Kight column: Ghost Walk cancellation sparks historic funding conversation
It’s About Time
It isn’t easy to relinquish something that was wildly successful for 18 years.
It required a Herculean effort, from a small group of dedicated volunteers, to pull off such a long-running money-making event and our organization’s best fundraiser: the annual Ghost Walk.
And yet, all that diligence netted only about $10,000 each year, a relative drop in the bucket in comparison to some nonprofit fundraisers. Sadly, volunteer capacity is no longer adequate to keep this popular, perennially sold-out event viable.
The Glenwood Springs Historical Society became dependent on the income. It helped us keep the doors of the Frontier Museum open through the winter, since a majority of our museum income comes from out-of-town tourists in the summer.
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Like the summer museum admissions, the October Ghost Walk was supported by mostly non-local participants. This was a regular and welcome boost for Glenwood’s economy, with visitors coming for overnight stays, dining and shopping during the shoulder season.
So, how do we get by with $10k less than it takes to run the Frontier Museum, on an already tight budget?
Maybe we should follow and learn from the examples of two Western Slope historical societies with comparable resort economies: Aspen and Telluride.
The financial support from Aspen’s city government is $803,750, and Telluride’s municipality contributes $180,000.
Why do these two towns contribute so much more to history than the $50,000 the Glenwood Springs municipality invests in our historical society? The answer is that these communities passed a mill levy to support their historic preservation. And you may ask, “Didn’t we already try that in last year’s November election?”
Yes, we did.
To put it in perspective, the proposed 2017 property tax mill levy that a coalition of seven regional historical societies proposed was a countywide attempt to help “rise the tide” for every partner; some in worse financial shape than others. For example, the closure of the Glenwood Railroad Museum occurred shortly after that unsuccessful referendum. The Mount Sopris Historical Society could no longer afford to keep its executive director on staff.
However, had the ballot question been exclusive to the Glenwood Historical Society and limited to the city of Glenwood Springs, it would have passed. In total, 5,000 Glenwood residents — a majority — voted for the countywide ballot initiative.
It was the rest of the county that voted it down.
But we already had a city-wide funding mechanism, one our organization helped to convince voters to renew by distributing information, appearing on radio shows and talking to as many of our neighbors and friends as we could.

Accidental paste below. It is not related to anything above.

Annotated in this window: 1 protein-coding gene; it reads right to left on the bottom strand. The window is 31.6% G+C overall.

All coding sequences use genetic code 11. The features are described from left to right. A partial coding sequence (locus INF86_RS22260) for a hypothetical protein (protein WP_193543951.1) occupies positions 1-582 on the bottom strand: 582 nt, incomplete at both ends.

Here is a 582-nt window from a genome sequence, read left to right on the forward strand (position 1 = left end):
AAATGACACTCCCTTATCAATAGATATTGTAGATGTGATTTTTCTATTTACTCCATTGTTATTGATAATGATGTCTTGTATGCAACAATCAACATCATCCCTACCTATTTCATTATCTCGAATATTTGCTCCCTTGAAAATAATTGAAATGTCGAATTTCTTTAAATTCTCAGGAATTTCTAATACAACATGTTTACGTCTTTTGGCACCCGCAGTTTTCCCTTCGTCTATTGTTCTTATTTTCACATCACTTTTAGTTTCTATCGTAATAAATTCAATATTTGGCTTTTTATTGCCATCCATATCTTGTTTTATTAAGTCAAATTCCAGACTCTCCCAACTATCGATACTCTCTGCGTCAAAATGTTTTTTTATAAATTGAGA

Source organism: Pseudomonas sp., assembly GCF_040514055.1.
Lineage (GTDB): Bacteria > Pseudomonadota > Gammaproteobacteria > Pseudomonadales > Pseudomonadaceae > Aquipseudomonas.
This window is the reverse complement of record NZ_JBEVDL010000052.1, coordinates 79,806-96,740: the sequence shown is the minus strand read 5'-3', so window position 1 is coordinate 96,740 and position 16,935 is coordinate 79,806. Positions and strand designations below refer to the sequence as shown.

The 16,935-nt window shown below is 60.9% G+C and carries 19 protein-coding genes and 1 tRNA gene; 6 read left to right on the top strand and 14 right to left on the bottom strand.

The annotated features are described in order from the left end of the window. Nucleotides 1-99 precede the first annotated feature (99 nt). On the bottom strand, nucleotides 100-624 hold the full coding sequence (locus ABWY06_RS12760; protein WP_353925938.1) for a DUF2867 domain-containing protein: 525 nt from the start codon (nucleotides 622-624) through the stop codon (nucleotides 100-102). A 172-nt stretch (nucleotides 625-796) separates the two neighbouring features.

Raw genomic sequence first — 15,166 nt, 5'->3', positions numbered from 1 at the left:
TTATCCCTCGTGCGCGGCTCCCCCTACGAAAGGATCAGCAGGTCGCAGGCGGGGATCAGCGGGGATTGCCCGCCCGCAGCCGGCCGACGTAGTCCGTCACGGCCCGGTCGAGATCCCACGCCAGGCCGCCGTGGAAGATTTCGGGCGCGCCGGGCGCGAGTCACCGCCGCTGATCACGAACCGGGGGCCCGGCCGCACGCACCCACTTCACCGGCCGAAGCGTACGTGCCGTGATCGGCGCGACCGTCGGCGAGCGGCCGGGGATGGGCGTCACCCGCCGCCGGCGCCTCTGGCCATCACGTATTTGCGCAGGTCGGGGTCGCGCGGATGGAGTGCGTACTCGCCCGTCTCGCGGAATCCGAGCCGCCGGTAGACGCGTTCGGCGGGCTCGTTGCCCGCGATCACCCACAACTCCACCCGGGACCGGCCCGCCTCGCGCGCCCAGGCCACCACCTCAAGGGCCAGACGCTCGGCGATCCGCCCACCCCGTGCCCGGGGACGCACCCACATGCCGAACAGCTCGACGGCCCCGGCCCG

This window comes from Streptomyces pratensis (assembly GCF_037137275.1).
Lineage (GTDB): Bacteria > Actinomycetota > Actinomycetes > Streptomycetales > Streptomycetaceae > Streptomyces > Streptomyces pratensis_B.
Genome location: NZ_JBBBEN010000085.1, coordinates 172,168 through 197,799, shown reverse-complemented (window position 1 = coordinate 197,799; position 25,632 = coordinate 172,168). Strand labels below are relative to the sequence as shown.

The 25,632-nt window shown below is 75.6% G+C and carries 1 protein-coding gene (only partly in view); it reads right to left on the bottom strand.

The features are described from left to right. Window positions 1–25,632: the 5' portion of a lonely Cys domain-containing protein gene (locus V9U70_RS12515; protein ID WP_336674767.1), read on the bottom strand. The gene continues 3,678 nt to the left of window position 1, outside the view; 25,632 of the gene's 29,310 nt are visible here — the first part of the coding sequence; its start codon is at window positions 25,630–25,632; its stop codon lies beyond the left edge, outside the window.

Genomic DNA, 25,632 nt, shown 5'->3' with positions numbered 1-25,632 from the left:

That same election, Glenwood Springs citizens voted to preserve our history (along with several other important priorities) by extending the longstanding Acquisitions & Improvements (A&I) sales tax for another 30 years.
Because our original contract with the city for our $50,000 of the tax is up this year, we will work to negotiate a new contract for the same amount.
Why not pursue an amount closer to the Aspen or Telluride funding models this year? After all, the amount that is directed to history from the A&I has remained the same since 1998.
Our board of directors recognize there are critical infrastructure projects that the city needs to support out of the same funding source, and we know that now is not the time to request an increase.
So, where does that leave us if we wish to remain a sustainable organization?
One option is to start selling our assets. Museums, as nonprofits, can sell their collections — particularly if they have duplicate items.
As part of the 125th anniversary celebration for the Hotel Colorado and Yampah Spa Hot Springs Vapor Caves on Sept. 15, the historical society will have some intriguing new and loaned displays in the Colorado Room. We’ll also host a silent auction.
Some of the items we’re offering are an antique roll-top desk, a 1776 Gilbert mantel clock, historic photos, Ghost Walk posters, and more.
And, starting Sept. 21, we’ll have a number of invitation-only museum open houses to explore the society’s future with members of the community.
The open houses are a follow-up on the Vision in Action strategic planning sessions we held in February of last year. Topics will include the museum’s role in the proposed limestone quarry expansion, ballot issues in the upcoming April election, and how to continue to share and preserve the rich history and the story of our one-of-a-kind resort town.
Deepak Chopra wisely said that all great changes are preceded by chaos. And, change usually comes into our lives uninvited. It’s been my experience, though, that when one door closes another door of opportunity opens. And that’s the way we’re choosing to look at the funding challenge we’re facing.
Bill Kight is the executive director of the Glenwood Springs Historical Society and writes a monthly column about history. He can be reached at 970-945-4448.
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